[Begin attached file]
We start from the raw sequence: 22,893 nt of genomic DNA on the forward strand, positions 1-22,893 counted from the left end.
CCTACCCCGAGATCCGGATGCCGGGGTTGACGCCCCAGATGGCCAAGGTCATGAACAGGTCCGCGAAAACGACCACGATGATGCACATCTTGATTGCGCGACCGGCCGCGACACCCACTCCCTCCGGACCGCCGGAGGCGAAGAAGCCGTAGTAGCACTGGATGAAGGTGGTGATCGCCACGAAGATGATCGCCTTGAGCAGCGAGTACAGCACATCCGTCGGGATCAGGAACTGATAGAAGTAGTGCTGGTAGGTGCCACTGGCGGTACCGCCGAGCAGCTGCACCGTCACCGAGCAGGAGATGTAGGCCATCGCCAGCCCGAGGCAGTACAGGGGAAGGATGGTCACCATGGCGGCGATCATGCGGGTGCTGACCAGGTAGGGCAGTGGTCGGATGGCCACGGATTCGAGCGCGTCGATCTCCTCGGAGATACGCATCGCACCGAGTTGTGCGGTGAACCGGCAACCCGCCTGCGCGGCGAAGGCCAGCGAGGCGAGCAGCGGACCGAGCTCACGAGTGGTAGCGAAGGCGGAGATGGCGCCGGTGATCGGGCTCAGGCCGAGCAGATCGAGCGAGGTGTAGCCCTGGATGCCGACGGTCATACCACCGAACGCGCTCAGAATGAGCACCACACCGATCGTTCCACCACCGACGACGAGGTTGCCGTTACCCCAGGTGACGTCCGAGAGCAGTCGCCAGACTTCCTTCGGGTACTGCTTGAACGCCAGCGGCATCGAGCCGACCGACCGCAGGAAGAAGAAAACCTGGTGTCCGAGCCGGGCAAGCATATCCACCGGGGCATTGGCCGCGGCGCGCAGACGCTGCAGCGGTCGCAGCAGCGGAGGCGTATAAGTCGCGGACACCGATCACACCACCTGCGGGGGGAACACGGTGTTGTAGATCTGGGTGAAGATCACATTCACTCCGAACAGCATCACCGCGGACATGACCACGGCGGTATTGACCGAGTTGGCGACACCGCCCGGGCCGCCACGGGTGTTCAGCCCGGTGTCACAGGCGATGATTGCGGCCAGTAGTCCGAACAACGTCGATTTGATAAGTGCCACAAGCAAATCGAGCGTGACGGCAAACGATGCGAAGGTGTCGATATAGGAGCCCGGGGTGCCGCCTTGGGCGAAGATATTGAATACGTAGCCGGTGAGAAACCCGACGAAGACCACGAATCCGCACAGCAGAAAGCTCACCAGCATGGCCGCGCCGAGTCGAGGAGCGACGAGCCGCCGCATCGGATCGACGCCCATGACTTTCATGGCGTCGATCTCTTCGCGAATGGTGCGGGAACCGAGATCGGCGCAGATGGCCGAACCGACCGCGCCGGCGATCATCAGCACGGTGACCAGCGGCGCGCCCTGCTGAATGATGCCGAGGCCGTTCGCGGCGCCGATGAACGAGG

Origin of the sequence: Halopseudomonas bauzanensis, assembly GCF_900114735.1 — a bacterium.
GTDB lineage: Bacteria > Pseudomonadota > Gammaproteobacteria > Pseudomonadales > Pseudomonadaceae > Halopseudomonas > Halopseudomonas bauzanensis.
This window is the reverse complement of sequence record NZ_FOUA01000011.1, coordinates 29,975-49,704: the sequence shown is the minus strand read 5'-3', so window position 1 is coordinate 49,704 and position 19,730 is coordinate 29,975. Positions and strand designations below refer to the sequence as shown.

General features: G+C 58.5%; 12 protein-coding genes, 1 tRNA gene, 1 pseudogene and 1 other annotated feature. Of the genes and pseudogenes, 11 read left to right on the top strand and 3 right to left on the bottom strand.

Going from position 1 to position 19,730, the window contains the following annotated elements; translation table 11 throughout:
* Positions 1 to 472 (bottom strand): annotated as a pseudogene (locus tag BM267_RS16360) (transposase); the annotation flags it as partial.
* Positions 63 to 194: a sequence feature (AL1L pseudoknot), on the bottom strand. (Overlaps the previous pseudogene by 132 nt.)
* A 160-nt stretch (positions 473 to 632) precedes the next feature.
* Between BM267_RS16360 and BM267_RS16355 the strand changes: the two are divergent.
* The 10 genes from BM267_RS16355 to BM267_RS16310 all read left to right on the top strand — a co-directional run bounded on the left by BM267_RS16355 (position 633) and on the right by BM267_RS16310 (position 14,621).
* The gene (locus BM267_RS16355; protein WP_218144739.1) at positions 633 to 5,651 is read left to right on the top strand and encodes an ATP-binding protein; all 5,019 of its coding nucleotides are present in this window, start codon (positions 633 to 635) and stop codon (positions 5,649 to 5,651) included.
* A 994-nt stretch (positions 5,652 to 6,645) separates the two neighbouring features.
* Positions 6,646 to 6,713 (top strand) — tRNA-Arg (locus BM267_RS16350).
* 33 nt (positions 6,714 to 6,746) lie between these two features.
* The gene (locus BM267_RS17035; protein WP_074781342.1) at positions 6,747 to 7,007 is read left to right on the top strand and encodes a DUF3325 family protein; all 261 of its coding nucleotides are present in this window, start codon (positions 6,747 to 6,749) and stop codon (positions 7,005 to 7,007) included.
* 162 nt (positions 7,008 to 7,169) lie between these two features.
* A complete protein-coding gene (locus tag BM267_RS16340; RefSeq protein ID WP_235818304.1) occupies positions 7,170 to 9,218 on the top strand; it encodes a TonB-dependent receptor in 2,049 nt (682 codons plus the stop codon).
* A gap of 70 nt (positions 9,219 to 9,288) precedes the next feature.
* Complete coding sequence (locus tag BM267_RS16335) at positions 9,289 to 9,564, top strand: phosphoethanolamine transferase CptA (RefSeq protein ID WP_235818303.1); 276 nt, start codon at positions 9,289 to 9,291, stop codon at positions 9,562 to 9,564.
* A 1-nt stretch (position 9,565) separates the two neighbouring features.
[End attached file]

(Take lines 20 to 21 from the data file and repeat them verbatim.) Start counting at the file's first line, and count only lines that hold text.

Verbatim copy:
* A gap of 70 nt (positions 9,219 to 9,288) precedes the next feature.
* Complete coding sequence (locus tag BM267_RS16335) at positions 9,289 to 9,564, top strand: phosphoethanolamine transferase CptA (RefSeq protein ID WP_235818303.1); 276 nt, start codon at positions 9,289 to 9,291, stop codon at positions 9,562 to 9,564.